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Barry Schrader
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I have been writing a column for the Chronicle most of the time since December 2007, with two breaks, one in 2016 and the other in 2017 when my wife Kay suffered a stroke. They are all archived here.

 

If you've missed any please follow the links on the dates to catch up.

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NIU’s new president tweaks one tradition

By Barry Schrader Senior Columnist....................................April 12, 2019

Watching the Investiture of NIU’s 13th president Lisa Freeman last week I was intrigued by the big staff she was presented and that gold medallion she was given to wear. What is their history, I wondered.

By contacting Lisa Miner, senior director of institutional communications at NIU, I got the answers to all of my questions.

The University Mace, symbolic of authority, was specially designed in 1968 for the inauguration of the late president Rhoten Smith, and kept as a tradition at every new president’s inauguration since.

The walnut staff originally had four sides on the head with quotes from historic figures on each side. President Freeman wanted to add some new life to the tradition and had it redone with six sides and quotes from Martin Luther King Jr., President Ronald Reagan, First Lady Michelle Obama, Paulo Freire (the late Brazilian educator and philosopher), Aristotle and lastly a familiar quote from the NIU fight song.

Now about the crown jewel used in the ceremony: The Medallion. It is six ounces of 14-karat yellow gold with a 19-karat Star Ruby at the bottom. It was also designed for the induction of President Smith in 1968. Presidents get to keep the medallion for use at commencements, other formal ceremonies and special events. But you won’t find it hanging on her office wall. It is kept in a secure undisclosed location.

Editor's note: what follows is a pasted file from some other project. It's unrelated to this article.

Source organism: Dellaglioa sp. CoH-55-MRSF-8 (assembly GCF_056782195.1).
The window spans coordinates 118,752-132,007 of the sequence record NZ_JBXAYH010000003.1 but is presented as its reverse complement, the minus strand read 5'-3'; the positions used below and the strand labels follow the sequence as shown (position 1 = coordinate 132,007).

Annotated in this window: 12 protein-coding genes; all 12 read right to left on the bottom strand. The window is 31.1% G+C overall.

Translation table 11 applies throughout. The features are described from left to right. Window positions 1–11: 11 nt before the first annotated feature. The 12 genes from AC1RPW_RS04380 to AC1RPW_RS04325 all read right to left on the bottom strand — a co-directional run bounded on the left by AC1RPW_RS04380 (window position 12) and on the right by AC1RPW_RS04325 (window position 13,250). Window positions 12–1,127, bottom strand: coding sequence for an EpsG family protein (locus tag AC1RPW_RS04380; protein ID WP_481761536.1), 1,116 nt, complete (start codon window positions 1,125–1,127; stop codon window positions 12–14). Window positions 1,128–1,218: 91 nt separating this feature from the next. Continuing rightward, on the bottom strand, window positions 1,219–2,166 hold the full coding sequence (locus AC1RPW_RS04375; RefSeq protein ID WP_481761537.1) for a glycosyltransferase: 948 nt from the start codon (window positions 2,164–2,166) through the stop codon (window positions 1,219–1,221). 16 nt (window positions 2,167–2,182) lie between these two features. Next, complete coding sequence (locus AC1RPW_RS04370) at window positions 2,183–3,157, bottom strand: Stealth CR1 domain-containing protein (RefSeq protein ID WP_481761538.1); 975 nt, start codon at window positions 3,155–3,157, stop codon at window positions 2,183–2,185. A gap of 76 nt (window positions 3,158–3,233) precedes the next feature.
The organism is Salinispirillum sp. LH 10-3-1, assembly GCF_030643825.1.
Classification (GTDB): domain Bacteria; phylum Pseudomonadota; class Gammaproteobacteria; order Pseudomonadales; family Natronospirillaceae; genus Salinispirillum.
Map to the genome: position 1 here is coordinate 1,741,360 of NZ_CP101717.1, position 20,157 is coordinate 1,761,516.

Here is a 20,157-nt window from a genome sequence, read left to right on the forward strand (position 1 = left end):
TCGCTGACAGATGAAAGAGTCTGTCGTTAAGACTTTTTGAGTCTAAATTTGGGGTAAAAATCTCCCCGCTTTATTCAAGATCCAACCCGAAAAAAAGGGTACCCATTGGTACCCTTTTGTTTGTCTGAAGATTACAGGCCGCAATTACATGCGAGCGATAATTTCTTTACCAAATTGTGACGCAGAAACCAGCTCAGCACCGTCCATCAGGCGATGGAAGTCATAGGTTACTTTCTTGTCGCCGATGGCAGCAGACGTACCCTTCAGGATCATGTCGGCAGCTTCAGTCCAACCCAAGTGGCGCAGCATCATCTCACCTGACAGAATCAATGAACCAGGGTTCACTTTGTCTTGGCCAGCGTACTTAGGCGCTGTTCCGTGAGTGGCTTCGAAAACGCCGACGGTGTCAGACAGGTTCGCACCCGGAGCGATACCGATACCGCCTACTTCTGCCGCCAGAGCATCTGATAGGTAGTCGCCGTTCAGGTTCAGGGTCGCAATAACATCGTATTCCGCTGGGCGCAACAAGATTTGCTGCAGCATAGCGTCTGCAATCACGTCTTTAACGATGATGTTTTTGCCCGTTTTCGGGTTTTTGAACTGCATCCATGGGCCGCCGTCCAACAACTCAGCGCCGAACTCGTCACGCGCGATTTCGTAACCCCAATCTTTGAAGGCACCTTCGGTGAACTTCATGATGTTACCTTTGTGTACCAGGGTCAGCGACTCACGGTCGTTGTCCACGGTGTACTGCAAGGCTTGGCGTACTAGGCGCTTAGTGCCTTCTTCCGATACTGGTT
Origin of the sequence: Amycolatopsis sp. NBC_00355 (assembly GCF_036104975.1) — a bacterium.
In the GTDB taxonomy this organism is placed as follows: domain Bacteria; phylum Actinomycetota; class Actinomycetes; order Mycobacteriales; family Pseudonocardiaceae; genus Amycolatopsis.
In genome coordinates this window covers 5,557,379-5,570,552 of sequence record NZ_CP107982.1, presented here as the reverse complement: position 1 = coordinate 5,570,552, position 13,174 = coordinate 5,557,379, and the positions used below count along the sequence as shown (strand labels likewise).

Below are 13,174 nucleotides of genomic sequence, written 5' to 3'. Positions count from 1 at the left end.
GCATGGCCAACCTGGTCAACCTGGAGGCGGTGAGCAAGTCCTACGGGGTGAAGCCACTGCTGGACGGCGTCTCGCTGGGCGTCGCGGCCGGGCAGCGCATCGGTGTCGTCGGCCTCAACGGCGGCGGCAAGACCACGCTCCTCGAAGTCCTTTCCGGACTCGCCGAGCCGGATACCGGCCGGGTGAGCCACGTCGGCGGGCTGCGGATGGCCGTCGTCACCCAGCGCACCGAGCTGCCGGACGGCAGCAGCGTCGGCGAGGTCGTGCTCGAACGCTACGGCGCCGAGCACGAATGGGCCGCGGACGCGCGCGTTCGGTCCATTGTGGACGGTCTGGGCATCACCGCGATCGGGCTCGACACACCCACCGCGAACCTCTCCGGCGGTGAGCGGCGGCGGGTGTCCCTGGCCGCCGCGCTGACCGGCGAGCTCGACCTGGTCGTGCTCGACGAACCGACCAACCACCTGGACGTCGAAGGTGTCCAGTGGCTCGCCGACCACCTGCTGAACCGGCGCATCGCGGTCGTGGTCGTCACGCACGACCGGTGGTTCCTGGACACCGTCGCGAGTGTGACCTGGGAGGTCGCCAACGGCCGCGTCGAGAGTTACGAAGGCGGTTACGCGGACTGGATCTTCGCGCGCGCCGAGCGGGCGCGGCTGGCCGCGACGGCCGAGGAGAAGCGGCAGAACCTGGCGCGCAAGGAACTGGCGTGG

At left is the six-sided head of the University Mace with new quotes chosen by President Freeman engraved on each side.
The Medallion loaned to each president to wear at special ceremonies. (NIU provided photos)


One of the Investiture speakers, a friend of Dr. Freeman, suggested becoming president is like going into battle and the mace might come in handy. It reminded me of a quote from US President Teddy Roosevelt who once said "speak softly and carry a big stick, you will go far." But I don’t really expect to see the new president carrying that stately staff around campus.

Now getting back to those quotes, which a few readers may want to know about; they include:
(1) “Public education is our greatest pathway to opportunity in America. So we need to invest in and strengthen our public universities today, and for generations to come.” —Michelle Obama
(2) “Education is not the means of showing people how to get what they want. Education is an exercise by means of which enough people, it is hoped, will learn to want what is worth having.” —Ronald Reagan

(3) “Educating the mind without educating the heart is no education at all.” —Aristotle
(4) “The function of education is to teach one to think intensively and to think critically. Intelligence plus character – that is the goal of true education.” —Martin Luther King Jr.
(5) “Education does not change the world. Education changes the people who will change the world.” —Paulo Freire
(6) “Forward, Together Forward.” —NIU Fight Song

Since I am on the subject of NIU, here’s a little quiz. Other than my friend Sally Stevens, can anyone name the 13 presidents without using Google or Wikipedia? If it’s not worth the effort, here are their last names: Cook, Brown (J.Stanley), Brown (Joseph), Adams, Holmes, Smith, Nelson, Monat, Wingfield, La Tourette, Peters and Baker. Of course you already know Number 13.

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Barry Schrader
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DeKalb, Ill 60115